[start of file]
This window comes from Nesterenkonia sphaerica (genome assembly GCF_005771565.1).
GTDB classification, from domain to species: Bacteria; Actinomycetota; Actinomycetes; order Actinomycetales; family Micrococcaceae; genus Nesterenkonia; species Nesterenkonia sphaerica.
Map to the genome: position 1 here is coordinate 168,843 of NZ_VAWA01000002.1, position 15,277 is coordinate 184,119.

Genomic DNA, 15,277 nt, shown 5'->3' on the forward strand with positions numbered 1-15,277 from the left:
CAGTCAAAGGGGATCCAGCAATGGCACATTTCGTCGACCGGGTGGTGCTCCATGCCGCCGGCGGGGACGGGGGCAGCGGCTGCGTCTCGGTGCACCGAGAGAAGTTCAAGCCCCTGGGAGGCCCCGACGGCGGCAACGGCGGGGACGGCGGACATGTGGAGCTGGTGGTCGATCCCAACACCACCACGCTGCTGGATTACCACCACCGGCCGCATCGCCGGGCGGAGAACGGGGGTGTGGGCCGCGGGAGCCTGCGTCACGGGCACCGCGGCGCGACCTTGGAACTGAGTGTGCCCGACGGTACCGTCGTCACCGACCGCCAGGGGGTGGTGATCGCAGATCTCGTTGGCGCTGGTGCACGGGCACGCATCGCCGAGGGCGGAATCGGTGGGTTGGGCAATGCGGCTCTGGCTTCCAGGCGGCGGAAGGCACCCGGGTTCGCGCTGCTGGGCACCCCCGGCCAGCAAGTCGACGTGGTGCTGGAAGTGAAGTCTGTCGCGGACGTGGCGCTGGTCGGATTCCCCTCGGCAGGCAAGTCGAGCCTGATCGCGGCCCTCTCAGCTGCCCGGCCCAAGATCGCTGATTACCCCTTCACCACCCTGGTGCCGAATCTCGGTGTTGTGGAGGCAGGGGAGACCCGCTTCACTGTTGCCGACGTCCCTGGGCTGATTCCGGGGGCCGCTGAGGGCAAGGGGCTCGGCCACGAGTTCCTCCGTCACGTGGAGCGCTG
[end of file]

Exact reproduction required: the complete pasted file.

This window comes from Nesterenkonia sphaerica (genome assembly GCF_005771565.1).
GTDB classification, from domain to species: Bacteria; Actinomycetota; Actinomycetes; order Actinomycetales; family Micrococcaceae; genus Nesterenkonia; species Nesterenkonia sphaerica.
Map to the genome: position 1 here is coordinate 168,843 of NZ_VAWA01000002.1, position 15,277 is coordinate 184,119.

Genomic DNA, 15,277 nt, shown 5'->3' on the forward strand with positions numbered 1-15,277 from the left:
CAGTCAAAGGGGATCCAGCAATGGCACATTTCGTCGACCGGGTGGTGCTCCATGCCGCCGGCGGGGACGGGGGCAGCGGCTGCGTCTCGGTGCACCGAGAGAAGTTCAAGCCCCTGGGAGGCCCCGACGGCGGCAACGGCGGGGACGGCGGACATGTGGAGCTGGTGGTCGATCCCAACACCACCACGCTGCTGGATTACCACCACCGGCCGCATCGCCGGGCGGAGAACGGGGGTGTGGGCCGCGGGAGCCTGCGTCACGGGCACCGCGGCGCGACCTTGGAACTGAGTGTGCCCGACGGTACCGTCGTCACCGACCGCCAGGGGGTGGTGATCGCAGATCTCGTTGGCGCTGGTGCACGGGCACGCATCGCCGAGGGCGGAATCGGTGGGTTGGGCAATGCGGCTCTGGCTTCCAGGCGGCGGAAGGCACCCGGGTTCGCGCTGCTGGGCACCCCCGGCCAGCAAGTCGACGTGGTGCTGGAAGTGAAGTCTGTCGCGGACGTGGCGCTGGTCGGATTCCCCTCGGCAGGCAAGTCGAGCCTGATCGCGGCCCTCTCAGCTGCCCGGCCCAAGATCGCTGATTACCCCTTCACCACCCTGGTGCCGAATCTCGGTGTTGTGGAGGCAGGGGAGACCCGCTTCACTGTTGCCGACGTCCCTGGGCTGATTCCGGGGGCCGCTGAGGGCAAGGGGCTCGGCCACGAGTTCCTCCGTCACGTGGAGCGCTG